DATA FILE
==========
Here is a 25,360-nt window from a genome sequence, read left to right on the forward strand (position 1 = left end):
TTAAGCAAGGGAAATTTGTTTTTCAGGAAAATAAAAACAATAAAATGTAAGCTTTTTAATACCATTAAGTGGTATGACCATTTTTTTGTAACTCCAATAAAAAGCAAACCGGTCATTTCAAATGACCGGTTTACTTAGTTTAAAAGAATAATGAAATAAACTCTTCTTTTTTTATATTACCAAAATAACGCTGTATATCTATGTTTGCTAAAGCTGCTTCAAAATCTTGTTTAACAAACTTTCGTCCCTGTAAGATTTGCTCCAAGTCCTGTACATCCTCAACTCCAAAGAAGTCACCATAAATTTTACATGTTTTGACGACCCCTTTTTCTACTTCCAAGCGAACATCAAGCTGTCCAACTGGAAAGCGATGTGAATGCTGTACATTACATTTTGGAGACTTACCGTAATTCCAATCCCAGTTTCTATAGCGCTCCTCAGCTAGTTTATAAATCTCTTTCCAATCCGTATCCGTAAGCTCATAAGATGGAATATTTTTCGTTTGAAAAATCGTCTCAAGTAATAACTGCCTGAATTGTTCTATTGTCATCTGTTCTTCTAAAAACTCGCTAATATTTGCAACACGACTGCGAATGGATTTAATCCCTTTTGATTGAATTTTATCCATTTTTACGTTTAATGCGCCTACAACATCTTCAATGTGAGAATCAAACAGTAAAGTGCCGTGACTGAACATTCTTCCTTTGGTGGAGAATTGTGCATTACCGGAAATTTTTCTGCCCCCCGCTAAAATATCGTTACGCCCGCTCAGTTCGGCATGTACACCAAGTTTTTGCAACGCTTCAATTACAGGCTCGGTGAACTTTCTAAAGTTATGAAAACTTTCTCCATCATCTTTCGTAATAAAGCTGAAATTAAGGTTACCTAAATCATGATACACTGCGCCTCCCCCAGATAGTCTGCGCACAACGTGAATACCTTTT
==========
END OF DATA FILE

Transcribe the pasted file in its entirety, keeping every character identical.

Here is a 25,360-nt window from a genome sequence, read left to right on the forward strand (position 1 = left end):
TTAAGCAAGGGAAATTTGTTTTTCAGGAAAATAAAAACAATAAAATGTAAGCTTTTTAATACCATTAAGTGGTATGACCATTTTTTTGTAACTCCAATAAAAAGCAAACCGGTCATTTCAAATGACCGGTTTACTTAGTTTAAAAGAATAATGAAATAAACTCTTCTTTTTTTATATTACCAAAATAACGCTGTATATCTATGTTTGCTAAAGCTGCTTCAAAATCTTGTTTAACAAACTTTCGTCCCTGTAAGATTTGCTCCAAGTCCTGTACATCCTCAACTCCAAAGAAGTCACCATAAATTTTACATGTTTTGACGACCCCTTTTTCTACTTCCAAGCGAACATCAAGCTGTCCAACTGGAAAGCGATGTGAATGCTGTACATTACATTTTGGAGACTTACCGTAATTCCAATCCCAGTTTCTATAGCGCTCCTCAGCTAGTTTATAAATCTCTTTCCAATCCGTATCCGTAAGCTCATAAGATGGAATATTTTTCGTTTGAAAAATCGTCTCAAGTAATAACTGCCTGAATTGTTCTATTGTCATCTGTTCTTCTAAAAACTCGCTAATATTTGCAACACGACTGCGAATGGATTTAATCCCTTTTGATTGAATTTTATCCATTTTTACGTTTAATGCGCCTACAACATCTTCAATGTGAGAATCAAACAGTAAAGTGCCGTGACTGAACATTCTTCCTTTGGTGGAGAATTGTGCATTACCGGAAATTTTTCTGCCCCCCGCTAAAATATCGTTACGCCCGCTCAGTTCGGCATGTACACCAAGTTTTTGCAACGCTTCAATTACAGGCTCGGTGAACTTTCTAAAGTTATGAAAACTTTCTCCATCATCTTTCGTAATAAAGCTGAAATTAAGGTTACCTAAATCATGATACACTGCGCCTCCCCCAGATAGTCTGCGCACAACGTGAATACCTTTT